Research and technology investments have enabled the U.S. dairy industry to launch a variety of high-value protein ingredients, including whey protein concentrates (WPC) ranging from 34-90% protein and whey protein isolate (WPI), which is more than 90% protein. WPI and WPC are the most functional of all whey ingredients.

Whey proteins can be formulated into many foods for added function, nutrition and flavor, but it’s important to choose the appropriate ingredient.



Athletes have long known that whey proteins support muscle recovery, weight management and satiety. Whey proteins are high in quality because they are a complete protein, containing all of the essential amino acids. But everyone from children to aging adults can benefit from these attributes.



Mild flavor is a primary advantage of whey proteins over alternatives. They can enhance existing flavors or add flavor. For beverages and confections, whey’s flavor exposes fruit and chocolate flavors. In soups and sauces, spices and herb flavors are accentuated.



One of the most unique properties of WPC and WPI is solubility over a wide pH range (2 to 9). Protein solubility depends on water-binding capacity and physical state. WPCs are very soluble but have low water-binding capability, making them well-suited for sports beverages or meal replacement applications. However, solubility is affected by heat, so it’s important to know the ingredient’s temperature and pH limits to prevent denaturation or partial solubility loss.


Water-binding and viscosity 

Water-binding and viscosity are related functions — products that bind large quantities of water create viscosity. A protein’s structural bonds break when heated, causing the molecule to unfold. This creates additional water-binding sites, increasing the solution’s viscosity. In nutritional beverages, low water-binding and viscosity allow incorporation of higher protein levels without hindering visual appeal, taste or texture.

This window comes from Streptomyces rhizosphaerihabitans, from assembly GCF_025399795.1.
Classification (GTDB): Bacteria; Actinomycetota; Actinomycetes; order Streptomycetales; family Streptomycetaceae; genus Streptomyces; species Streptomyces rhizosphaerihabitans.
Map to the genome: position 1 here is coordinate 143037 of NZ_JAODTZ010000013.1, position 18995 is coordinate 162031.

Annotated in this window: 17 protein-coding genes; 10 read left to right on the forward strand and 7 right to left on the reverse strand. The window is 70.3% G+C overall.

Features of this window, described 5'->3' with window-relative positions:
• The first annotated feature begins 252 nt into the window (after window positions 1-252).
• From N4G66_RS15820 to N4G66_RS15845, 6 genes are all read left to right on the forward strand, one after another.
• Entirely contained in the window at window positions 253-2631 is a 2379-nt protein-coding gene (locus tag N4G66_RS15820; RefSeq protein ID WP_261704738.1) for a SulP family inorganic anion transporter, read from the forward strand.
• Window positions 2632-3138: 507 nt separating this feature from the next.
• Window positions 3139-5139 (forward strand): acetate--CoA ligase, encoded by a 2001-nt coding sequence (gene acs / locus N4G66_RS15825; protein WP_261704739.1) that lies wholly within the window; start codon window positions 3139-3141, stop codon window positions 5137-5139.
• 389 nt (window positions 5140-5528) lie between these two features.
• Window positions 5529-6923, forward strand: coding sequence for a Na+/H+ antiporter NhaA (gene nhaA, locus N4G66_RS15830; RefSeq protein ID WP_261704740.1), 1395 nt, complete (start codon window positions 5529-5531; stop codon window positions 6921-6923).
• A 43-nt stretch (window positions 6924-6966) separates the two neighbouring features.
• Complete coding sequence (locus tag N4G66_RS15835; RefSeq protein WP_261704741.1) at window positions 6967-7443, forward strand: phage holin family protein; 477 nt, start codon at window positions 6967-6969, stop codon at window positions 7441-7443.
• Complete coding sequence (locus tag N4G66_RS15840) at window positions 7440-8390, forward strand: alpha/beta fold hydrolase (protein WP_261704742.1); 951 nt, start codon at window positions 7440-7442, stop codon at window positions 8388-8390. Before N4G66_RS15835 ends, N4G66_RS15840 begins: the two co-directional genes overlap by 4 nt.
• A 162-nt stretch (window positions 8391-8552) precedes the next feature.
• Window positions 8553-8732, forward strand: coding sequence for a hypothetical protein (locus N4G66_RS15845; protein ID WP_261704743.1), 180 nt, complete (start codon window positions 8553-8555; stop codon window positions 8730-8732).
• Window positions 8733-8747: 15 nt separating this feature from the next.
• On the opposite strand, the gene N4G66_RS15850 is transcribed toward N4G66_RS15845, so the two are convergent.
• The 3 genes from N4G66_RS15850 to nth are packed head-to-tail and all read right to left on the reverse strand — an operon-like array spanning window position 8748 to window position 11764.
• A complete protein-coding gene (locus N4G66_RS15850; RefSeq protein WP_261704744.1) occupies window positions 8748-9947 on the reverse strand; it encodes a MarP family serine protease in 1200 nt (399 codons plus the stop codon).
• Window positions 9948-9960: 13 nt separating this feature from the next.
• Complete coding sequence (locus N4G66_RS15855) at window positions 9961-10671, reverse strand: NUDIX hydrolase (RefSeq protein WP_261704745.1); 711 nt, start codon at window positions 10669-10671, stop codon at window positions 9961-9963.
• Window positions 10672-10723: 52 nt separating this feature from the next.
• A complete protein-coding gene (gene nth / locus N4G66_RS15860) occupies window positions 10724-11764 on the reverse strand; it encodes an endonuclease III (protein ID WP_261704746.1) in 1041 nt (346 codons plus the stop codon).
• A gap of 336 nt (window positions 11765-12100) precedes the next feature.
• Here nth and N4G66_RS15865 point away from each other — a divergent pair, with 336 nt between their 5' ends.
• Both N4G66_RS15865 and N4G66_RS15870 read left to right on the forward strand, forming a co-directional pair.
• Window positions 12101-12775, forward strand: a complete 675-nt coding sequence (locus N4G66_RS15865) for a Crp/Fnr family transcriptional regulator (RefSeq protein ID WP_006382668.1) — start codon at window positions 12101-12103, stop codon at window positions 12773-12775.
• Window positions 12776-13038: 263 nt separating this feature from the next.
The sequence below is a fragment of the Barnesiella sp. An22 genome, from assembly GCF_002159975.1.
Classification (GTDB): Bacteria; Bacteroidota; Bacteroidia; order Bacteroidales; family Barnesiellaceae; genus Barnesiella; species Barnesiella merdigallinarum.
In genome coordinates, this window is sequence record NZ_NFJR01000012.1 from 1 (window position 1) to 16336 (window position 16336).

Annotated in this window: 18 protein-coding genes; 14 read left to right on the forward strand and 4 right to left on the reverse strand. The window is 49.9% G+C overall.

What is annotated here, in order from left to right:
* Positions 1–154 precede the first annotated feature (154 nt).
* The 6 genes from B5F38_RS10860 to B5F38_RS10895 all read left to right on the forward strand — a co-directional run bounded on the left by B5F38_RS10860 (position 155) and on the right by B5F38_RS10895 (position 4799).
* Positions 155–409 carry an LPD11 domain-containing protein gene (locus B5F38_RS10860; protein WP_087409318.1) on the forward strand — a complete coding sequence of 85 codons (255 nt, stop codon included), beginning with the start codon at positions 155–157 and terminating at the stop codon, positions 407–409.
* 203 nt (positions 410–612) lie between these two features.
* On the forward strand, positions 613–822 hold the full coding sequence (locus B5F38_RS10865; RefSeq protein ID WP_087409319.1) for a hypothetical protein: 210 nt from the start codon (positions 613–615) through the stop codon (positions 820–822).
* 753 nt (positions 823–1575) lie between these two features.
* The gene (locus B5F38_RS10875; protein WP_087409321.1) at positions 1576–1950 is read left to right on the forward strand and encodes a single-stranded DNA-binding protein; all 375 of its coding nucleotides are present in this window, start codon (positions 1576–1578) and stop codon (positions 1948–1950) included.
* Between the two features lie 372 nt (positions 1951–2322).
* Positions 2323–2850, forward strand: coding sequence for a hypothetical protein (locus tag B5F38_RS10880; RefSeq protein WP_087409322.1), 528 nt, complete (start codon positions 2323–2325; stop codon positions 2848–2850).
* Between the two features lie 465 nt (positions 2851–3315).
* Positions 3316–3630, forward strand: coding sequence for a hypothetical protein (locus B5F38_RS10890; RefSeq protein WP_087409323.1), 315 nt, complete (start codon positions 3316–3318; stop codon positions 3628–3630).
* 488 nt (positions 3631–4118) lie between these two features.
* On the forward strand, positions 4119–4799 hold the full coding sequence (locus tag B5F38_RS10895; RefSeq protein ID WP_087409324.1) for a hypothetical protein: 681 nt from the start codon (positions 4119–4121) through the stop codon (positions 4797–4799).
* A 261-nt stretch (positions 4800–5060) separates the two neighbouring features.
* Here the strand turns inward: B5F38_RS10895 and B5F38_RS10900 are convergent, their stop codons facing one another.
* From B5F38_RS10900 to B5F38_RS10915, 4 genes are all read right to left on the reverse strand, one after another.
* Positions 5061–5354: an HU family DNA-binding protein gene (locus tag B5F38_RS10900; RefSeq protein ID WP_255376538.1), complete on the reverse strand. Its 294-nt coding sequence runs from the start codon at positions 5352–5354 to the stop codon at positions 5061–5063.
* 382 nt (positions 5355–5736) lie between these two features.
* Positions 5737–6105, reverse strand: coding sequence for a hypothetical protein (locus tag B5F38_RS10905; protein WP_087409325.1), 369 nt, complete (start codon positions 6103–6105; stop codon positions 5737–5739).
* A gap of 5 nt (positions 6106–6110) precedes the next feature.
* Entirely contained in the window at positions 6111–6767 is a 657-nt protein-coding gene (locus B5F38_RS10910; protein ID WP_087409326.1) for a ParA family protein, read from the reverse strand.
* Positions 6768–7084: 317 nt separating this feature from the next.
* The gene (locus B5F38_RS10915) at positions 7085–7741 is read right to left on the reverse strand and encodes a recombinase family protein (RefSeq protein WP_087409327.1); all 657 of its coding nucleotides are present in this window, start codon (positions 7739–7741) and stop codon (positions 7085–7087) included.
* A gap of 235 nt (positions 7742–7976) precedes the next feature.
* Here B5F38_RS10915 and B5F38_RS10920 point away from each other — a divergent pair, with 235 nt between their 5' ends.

Under specific conditions, unmodified whey proteins form irreversible gels. Gels formed in 3-5% protein-concentrated solutions at 55-70 degrees Celsius are more translucent and softer, and more opaque gels are formed when 10% protein-concentrated solutions are heated to 90-100 degrees Celsius.

Overall, gels tend to be opaque and weak in acidic conditions and more translucent and elastic in neutral and basic solutions. This unique capability of whey proteins helps maintain moisture in baked goods and meats and improves texture and mouthfeel in reduced-fat applications and puddings. WPI delivers high clarity and low turbidity.



WPC and WPI have both hydrophilic (water-attracting) and hydrophobic (water-repelling) groups. Whey proteins form membranes around oil or water globules by absorbing at the oil/water interface. At this point, the proteins partially unfold to stabilize the globules and prevent oiling off.

The stability of whey protein emulsions can be further enhanced by adding gums or heating the system to create a protein gel. These emulsification properties are useful in many processed food products.


Whipping, foaming and aeration

The speed of air incorporation and the stability of whey protein foams are dependent on a number of parameters: total solids, protein, carbohydrate and calcium concentrations, pH and whipping method. Good whipping and foaming properties are crucial in whipped toppings, ice cream and frozen yogurt, marshmallow, nougat and icings.  Whey proteins can be used to partially replace or extend eggs in bakery products.

As research continues, increasingly functional and customized whey protein ingredients will become available. Visit for the latest information, including technical reports about using whey proteins.